WASHINGTON.- Yellow Mountain (Mount Huang or Huangshan) is arguably one of the most beautiful mountains in China. For centuries artists have endeavored to capture the ever-changing appearance of the area. Their interpretations include seventeenth-century woodblock prints and mountainscapes created by monk-painters who either had traveled to or had lived in the wilderness surrounding Yellow Mountain during the late seventeenth and early eighteenth centuries. Paintings and prints of the mountain, whether done from nature or from memory by well-known and little-recognized artists, complete this look at the changing landscape of Huangshan.
The Huangshan is a mountain range in southern Anhui province in eastern China. The area is very famous for its scenic beauty, which lies in the peculiar shapes of the granite peaks, in the weather-shaped Huangshan Pine trees, and in views of the clouds from above. The area also has hot springs and natural pools. The Huang Shan are a frequent subject of traditional Chinese paintings and literature. Today, they are a UNESCO World Heritage Site and one of China's most popular tourist destinations.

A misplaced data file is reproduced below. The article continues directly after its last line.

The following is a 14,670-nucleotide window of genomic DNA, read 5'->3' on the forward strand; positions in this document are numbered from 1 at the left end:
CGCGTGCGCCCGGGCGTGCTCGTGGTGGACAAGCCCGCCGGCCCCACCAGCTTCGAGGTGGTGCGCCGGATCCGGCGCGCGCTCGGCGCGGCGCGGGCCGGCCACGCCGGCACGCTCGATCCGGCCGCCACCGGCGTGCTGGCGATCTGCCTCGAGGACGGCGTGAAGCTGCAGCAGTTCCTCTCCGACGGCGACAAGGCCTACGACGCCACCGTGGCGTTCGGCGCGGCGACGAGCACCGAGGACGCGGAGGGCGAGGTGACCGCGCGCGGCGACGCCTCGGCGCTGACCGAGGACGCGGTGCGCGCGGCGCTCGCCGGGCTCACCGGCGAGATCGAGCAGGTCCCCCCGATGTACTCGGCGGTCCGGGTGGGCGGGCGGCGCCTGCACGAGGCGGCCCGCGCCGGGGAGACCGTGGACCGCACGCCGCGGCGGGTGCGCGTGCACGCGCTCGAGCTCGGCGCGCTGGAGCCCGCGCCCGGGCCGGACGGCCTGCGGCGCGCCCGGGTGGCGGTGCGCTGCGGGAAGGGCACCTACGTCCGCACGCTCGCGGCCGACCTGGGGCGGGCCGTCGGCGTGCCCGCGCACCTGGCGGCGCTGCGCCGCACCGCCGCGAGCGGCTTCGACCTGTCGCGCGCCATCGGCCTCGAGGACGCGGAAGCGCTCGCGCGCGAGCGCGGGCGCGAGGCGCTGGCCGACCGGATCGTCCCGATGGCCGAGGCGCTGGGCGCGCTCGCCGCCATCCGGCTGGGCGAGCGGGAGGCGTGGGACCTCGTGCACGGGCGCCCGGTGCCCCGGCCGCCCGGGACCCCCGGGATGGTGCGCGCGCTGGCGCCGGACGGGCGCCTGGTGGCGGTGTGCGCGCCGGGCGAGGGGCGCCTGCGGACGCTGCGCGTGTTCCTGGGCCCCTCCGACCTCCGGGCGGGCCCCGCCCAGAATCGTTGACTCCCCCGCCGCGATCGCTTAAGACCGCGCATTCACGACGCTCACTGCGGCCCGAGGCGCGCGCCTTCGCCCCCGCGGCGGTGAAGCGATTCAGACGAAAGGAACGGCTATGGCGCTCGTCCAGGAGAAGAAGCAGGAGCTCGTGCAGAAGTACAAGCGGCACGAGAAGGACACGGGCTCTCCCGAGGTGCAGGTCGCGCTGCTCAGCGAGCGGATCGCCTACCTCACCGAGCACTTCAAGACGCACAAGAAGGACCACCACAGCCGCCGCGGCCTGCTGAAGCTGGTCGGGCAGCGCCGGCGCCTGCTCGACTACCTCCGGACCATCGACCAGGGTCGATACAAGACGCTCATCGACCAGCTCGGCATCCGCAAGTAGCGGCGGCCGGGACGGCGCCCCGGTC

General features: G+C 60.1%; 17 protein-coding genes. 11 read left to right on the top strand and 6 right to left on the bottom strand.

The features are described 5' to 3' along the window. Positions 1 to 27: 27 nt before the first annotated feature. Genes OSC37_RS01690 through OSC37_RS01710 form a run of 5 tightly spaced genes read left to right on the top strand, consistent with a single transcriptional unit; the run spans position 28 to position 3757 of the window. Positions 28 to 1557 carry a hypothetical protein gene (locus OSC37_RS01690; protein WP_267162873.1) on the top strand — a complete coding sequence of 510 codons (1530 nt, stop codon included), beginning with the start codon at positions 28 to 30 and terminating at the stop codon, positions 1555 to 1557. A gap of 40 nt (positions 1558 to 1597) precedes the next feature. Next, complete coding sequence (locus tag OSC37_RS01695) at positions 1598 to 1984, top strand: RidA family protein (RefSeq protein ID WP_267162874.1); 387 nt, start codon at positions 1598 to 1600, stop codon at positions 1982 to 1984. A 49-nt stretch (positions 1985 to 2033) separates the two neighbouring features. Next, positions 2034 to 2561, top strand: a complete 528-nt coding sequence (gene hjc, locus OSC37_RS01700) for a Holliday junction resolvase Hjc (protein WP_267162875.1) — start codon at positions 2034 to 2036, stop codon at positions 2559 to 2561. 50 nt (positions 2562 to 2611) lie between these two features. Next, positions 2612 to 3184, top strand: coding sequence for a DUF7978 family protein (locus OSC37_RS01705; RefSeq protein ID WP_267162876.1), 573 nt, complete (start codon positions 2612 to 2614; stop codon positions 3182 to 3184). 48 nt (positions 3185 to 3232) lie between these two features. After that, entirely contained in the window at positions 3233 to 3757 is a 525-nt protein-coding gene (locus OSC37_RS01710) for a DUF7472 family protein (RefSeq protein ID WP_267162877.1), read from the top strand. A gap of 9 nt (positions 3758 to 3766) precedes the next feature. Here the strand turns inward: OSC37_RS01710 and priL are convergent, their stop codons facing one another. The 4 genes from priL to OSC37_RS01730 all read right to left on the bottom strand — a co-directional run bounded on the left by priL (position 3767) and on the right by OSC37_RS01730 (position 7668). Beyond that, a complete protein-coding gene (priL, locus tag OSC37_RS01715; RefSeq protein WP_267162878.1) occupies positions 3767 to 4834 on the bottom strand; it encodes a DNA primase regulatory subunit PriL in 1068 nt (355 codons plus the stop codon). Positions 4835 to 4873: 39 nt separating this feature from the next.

The mountains were formed in the Mesozoic, about 100 million years ago, when an ancient sea disappeared due to uplift. Later, in the Quaternary, the landscape was shaped by the influence of glaciers. In many cases, stone pillar forests were formed.
Since the Qin Dynasty, Huangshan had been known as the Yishan. It got its present name in 747 AD, when the poet Li Po referred to it by this name in his writing.
Because the mountain tops are often above cloud level, they offer views of the clouds from above and interesting light-effects. The Sea of Clouds and Buddha's Light are famous phenomena which attract many tourists. On average, the Buddha's Light only appears a couple of times in a month.
The hot springs of the area are located at the foot of the Purple Cloud Peak. the water retains a temperature of 45 °C all year. Most natural pools are concentrated in the Songgu Area. Some particularly well-known water bodies in the area are the Old Dragon Pool (Lao Long Tan), the Green Dragon Pool (Qing Long Tan), the Black Dragon Pool (Wu Long Tan), the White Dragon Pool (Bai Long Tan), and the Jadeite Pond.
Huangshan has been a UNESCO World Heritage Site since 1990 for its exceptional natural beauty and its role as a habitat for rare and threatened species.